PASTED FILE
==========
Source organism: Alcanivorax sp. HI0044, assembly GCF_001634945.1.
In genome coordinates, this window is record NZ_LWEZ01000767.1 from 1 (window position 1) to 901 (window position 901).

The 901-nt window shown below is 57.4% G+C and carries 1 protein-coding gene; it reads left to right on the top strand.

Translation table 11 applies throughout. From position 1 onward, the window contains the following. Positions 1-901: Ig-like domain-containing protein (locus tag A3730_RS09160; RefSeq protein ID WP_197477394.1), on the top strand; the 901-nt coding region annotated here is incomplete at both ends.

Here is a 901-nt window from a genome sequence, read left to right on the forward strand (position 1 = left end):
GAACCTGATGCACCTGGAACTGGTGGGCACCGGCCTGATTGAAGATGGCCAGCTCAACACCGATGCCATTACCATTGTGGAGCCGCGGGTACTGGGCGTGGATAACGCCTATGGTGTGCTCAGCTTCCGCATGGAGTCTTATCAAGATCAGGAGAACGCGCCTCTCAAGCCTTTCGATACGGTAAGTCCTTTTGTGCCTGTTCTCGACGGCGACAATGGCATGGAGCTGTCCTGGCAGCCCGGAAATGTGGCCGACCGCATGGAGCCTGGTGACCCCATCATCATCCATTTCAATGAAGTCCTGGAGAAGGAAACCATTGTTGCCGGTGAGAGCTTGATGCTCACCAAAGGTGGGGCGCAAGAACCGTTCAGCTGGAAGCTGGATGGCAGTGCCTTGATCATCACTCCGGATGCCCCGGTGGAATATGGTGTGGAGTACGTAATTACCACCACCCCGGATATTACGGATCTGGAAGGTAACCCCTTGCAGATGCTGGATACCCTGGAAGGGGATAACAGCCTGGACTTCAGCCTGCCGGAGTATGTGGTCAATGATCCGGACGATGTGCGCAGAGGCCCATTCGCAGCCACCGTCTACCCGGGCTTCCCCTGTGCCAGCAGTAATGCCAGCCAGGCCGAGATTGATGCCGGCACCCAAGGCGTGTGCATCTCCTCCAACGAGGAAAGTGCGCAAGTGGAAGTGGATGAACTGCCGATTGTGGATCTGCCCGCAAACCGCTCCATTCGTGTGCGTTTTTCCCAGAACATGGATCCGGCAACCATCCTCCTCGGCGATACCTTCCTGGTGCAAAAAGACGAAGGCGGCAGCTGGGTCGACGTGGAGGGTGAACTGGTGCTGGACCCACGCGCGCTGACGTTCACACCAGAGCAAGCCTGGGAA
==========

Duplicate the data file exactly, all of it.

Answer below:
Source organism: Alcanivorax sp. HI0044, assembly GCF_001634945.1.
In genome coordinates, this window is record NZ_LWEZ01000767.1 from 1 (window position 1) to 901 (window position 901).

The 901-nt window shown below is 57.4% G+C and carries 1 protein-coding gene; it reads left to right on the top strand.

Translation table 11 applies throughout. From position 1 onward, the window contains the following. Positions 1-901: Ig-like domain-containing protein (locus tag A3730_RS09160; RefSeq protein ID WP_197477394.1), on the top strand; the 901-nt coding region annotated here is incomplete at both ends.

Here is a 901-nt window from a genome sequence, read left to right on the forward strand (position 1 = left end):
GAACCTGATGCACCTGGAACTGGTGGGCACCGGCCTGATTGAAGATGGCCAGCTCAACACCGATGCCATTACCATTGTGGAGCCGCGGGTACTGGGCGTGGATAACGCCTATGGTGTGCTCAGCTTCCGCATGGAGTCTTATCAAGATCAGGAGAACGCGCCTCTCAAGCCTTTCGATACGGTAAGTCCTTTTGTGCCTGTTCTCGACGGCGACAATGGCATGGAGCTGTCCTGGCAGCCCGGAAATGTGGCCGACCGCATGGAGCCTGGTGACCCCATCATCATCCATTTCAATGAAGTCCTGGAGAAGGAAACCATTGTTGCCGGTGAGAGCTTGATGCTCACCAAAGGTGGGGCGCAAGAACCGTTCAGCTGGAAGCTGGATGGCAGTGCCTTGATCATCACTCCGGATGCCCCGGTGGAATATGGTGTGGAGTACGTAATTACCACCACCCCGGATATTACGGATCTGGAAGGTAACCCCTTGCAGATGCTGGATACCCTGGAAGGGGATAACAGCCTGGACTTCAGCCTGCCGGAGTATGTGGTCAATGATCCGGACGATGTGCGCAGAGGCCCATTCGCAGCCACCGTCTACCCGGGCTTCCCCTGTGCCAGCAGTAATGCCAGCCAGGCCGAGATTGATGCCGGCACCCAAGGCGTGTGCATCTCCTCCAACGAGGAAAGTGCGCAAGTGGAAGTGGATGAACTGCCGATTGTGGATCTGCCCGCAAACCGCTCCATTCGTGTGCGTTTTTCCCAGAACATGGATCCGGCAACCATCCTCCTCGGCGATACCTTCCTGGTGCAAAAAGACGAAGGCGGCAGCTGGGTCGACGTGGAGGGTGAACTGGTGCTGGACCCACGCGCGCTGACGTTCACACCAGAGCAAGCCTGGGAA